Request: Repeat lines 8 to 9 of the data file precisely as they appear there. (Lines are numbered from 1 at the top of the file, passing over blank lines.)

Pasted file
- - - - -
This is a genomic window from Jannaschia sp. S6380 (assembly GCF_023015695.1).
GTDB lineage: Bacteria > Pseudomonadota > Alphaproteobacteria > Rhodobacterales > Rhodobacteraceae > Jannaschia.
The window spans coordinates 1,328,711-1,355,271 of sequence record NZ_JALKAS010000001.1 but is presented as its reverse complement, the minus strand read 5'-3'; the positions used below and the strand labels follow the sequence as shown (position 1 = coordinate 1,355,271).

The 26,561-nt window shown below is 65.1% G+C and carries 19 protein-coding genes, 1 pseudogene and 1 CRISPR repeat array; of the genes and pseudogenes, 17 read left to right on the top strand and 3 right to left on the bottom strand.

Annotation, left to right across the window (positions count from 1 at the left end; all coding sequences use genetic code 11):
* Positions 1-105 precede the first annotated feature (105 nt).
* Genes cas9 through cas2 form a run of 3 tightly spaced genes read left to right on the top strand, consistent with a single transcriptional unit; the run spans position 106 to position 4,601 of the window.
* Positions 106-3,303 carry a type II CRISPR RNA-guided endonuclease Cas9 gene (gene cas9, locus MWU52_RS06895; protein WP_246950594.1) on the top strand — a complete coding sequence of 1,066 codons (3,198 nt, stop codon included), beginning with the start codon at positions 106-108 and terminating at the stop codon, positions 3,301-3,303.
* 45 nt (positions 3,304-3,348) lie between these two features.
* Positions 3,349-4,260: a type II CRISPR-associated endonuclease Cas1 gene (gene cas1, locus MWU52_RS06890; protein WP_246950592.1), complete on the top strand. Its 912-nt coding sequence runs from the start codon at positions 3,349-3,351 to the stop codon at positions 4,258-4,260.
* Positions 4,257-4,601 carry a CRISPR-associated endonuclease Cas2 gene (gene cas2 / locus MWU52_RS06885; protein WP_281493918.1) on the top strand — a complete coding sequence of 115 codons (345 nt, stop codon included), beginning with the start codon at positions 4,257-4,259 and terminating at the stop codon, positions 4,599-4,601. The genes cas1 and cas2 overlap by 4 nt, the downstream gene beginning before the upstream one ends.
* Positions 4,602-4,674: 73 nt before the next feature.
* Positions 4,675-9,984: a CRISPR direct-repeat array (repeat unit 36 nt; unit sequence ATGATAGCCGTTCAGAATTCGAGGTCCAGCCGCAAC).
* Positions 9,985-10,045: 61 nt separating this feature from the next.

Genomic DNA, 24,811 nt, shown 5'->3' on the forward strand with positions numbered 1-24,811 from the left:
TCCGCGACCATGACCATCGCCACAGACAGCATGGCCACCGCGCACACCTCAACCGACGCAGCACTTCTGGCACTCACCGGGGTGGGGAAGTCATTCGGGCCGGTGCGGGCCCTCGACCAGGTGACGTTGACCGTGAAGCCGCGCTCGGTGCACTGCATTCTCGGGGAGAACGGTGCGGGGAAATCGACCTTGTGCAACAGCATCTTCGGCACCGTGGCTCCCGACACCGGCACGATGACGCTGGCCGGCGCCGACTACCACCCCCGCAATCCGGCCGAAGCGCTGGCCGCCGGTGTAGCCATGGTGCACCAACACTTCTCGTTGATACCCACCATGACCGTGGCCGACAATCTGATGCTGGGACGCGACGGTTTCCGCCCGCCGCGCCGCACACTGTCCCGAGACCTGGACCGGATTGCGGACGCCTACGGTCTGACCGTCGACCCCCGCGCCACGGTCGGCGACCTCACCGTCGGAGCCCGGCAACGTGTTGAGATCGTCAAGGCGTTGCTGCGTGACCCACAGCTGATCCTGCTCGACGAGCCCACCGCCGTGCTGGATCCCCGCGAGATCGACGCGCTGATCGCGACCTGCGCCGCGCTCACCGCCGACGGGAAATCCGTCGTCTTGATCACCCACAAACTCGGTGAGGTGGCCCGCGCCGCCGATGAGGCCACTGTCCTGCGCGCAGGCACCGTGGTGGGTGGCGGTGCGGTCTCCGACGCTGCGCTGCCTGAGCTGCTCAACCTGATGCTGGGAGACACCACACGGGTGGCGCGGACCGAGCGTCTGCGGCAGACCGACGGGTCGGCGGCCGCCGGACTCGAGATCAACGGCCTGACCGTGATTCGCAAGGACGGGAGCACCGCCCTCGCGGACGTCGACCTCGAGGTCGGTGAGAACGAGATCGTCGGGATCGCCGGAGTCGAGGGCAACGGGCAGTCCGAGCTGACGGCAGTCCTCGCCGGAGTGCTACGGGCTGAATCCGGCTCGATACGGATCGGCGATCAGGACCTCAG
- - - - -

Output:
* Positions 106-3,303 carry a type II CRISPR RNA-guided endonuclease Cas9 gene (gene cas9, locus MWU52_RS06895; protein WP_246950594.1) on the top strand — a complete coding sequence of 1,066 codons (3,198 nt, stop codon included), beginning with the start codon at positions 106-108 and terminating at the stop codon, positions 3,301-3,303.
* 45 nt (positions 3,304-3,348) lie between these two features.